Andrews, 29, arrived at an apartment above Ace’s between 6 and 7 p.m. on that night in November 1978, according to news reports at the time.
Later, Andrews and a 20-year-old woman were preparing to leave when a lone gunman approached their vehicle from behind. The name of the woman, who was in the driver’s seat of a car, was spelled multiple ways in news accounts – Jerry (or Jerri) Swartzenstruver (or Swartzentruver).
According to a statement from an investigating officer quoted in The Tribune-Democrat, “She (the woman in the driver’s seat) was in the process of backing up when she saw a man with a gun walking down the sidewalk. She dove down on Maxine’s lap. She heard one shot, and she thought she heard another shot.”
In a follow-up interview, though, the woman reportedly said she only saw a gun.
“Some of the questions that always surrounded our family was – what really happened that night?” Washington said.
“Somebody’s in the car with you? They don’t get touched? And the person that’s in the car ... says she saw the gunman?
“You saw a gun and you knew it was a gun that quick and you were able to duck, but my sister didn’t get any warning or anything?”
The shooting occurred around 9:30 p.m.
Andrews, who was in the passenger’s seat, was pronounced dead at the scene at 9:55 p.m., a single slug having struck her in the neck, severing her spinal cord.
Washington said his parents learned about the murder when it was reported on the late-night local news.
“That’s how my mother found out that her daughter was dead,” Washington said. “She was sitting on the couch with my father, watching the 11 o’clock news, and she hears a report that her daughter, that Maxine Ellen Andrews, was shot and killed in front of Ace’s.”
His mother collapsed, Washington said. His father revived her.
Washington, who was away attending Lock Haven University, soon afterward received a call from his family, telling him about his sister’s death.
‘Help me sleep’
Andrews’ murder was one of four homicides committed in or near Cambria City within a seven-year span. Washington wonders if they might be connected.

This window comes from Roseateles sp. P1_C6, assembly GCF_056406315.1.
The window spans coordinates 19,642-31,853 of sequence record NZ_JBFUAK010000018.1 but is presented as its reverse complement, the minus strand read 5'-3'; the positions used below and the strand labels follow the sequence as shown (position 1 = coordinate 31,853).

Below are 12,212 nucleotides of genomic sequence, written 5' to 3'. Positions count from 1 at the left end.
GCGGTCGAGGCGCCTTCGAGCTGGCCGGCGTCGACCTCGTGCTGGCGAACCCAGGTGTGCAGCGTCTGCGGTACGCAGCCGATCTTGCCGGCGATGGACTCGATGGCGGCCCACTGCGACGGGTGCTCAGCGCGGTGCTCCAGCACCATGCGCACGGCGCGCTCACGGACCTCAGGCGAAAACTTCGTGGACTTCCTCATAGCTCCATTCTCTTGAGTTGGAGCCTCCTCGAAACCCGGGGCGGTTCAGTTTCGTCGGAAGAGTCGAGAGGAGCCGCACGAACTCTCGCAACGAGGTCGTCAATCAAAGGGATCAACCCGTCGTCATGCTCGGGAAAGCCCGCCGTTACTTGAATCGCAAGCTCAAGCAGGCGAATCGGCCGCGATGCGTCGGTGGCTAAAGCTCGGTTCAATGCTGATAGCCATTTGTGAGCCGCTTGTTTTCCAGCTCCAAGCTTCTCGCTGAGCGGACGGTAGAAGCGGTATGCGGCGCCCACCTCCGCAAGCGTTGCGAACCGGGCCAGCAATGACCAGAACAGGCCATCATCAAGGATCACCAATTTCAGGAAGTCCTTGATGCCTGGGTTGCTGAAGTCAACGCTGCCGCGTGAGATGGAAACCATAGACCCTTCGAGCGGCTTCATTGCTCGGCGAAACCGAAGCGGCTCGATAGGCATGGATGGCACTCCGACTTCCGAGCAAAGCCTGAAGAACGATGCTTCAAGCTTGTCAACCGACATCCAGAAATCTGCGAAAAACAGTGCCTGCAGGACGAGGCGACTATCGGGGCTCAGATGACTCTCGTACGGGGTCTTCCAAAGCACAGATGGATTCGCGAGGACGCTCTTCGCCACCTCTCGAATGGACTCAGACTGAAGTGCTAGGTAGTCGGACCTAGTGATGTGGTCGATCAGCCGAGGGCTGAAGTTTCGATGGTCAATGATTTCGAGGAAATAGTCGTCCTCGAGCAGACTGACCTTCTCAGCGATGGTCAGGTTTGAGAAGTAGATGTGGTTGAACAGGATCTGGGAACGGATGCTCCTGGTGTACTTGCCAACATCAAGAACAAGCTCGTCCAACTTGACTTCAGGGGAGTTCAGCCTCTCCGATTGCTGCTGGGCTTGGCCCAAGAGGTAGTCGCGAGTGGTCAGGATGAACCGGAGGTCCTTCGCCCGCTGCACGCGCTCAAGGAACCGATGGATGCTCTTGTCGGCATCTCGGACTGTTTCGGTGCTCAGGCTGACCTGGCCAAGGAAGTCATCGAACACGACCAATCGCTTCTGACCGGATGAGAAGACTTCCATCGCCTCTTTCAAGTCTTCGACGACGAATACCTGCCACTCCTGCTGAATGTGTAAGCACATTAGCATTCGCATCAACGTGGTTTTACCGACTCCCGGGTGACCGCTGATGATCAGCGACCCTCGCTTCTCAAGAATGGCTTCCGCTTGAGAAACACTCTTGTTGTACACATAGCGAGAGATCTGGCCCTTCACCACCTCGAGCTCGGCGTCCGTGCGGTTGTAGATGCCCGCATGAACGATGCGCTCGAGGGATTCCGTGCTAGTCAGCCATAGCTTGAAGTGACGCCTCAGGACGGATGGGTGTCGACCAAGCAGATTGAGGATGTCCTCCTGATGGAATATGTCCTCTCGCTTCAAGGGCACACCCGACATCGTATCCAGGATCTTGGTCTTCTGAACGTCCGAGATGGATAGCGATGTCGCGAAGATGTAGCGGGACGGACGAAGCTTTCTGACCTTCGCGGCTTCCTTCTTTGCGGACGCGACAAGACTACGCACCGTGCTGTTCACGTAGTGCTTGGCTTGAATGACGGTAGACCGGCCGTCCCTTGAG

• Barbara Mangus was killed in December 1974, her body eventually found in the Hinckston Run Dam Area. The murder remains unsolved.
• On June 15, 1980, an interracial couple, Arthur Dale Smothers, 22, and his girlfriend, Kathleen Mikula, 16, were shot and killed on the Washington Street Bridge, near the Roosevelt Boulevard intersection.
In 1998, serial killer Joseph Paul Franklin confessed in prison to the Smothers and Mikula shootings, which were committed by a gunman on the nearby hillside. Nobody was actually ever convicted of the murders.
Franklin, a known white-supremacist, was executed for other murders in 2013.
Washington has considered the possibility of a link existing among the three incidents.
“I wonder if anybody ever put that together,” Washington said.
“Was there someone down in that area that was violent?”
Washington questions if those possibilities or others were explored during the ongoing investigation, asking whether it was a “rushed case, swept under the rug.”
“I need to know I’m wrong,” Washington said. “I need to know that it was thoroughly investigated.”
Beyond the legal aspect, Washington wants a resolution for personal reasons.
“I would have nightmares that she’s in the car screaming and I’m running,” he said. “She’s yelling ‘help, help.’ And, of course, every time I get there, she’s bloody and the cops are quarantined off. ‘Get away, get away, get away.’ I never saw any news footage, but it’s me trying to get to the car, get to my sister. My wife wakes me up when I’m screaming. ‘What’s going on?’ And I make stuff up. ‘Is somebody breaking into the house?’ and all that kind of stuff.
“My closure is to help me sleep at night.”
Information from: The Tribune-Democrat, http://www.tribune-democrat.com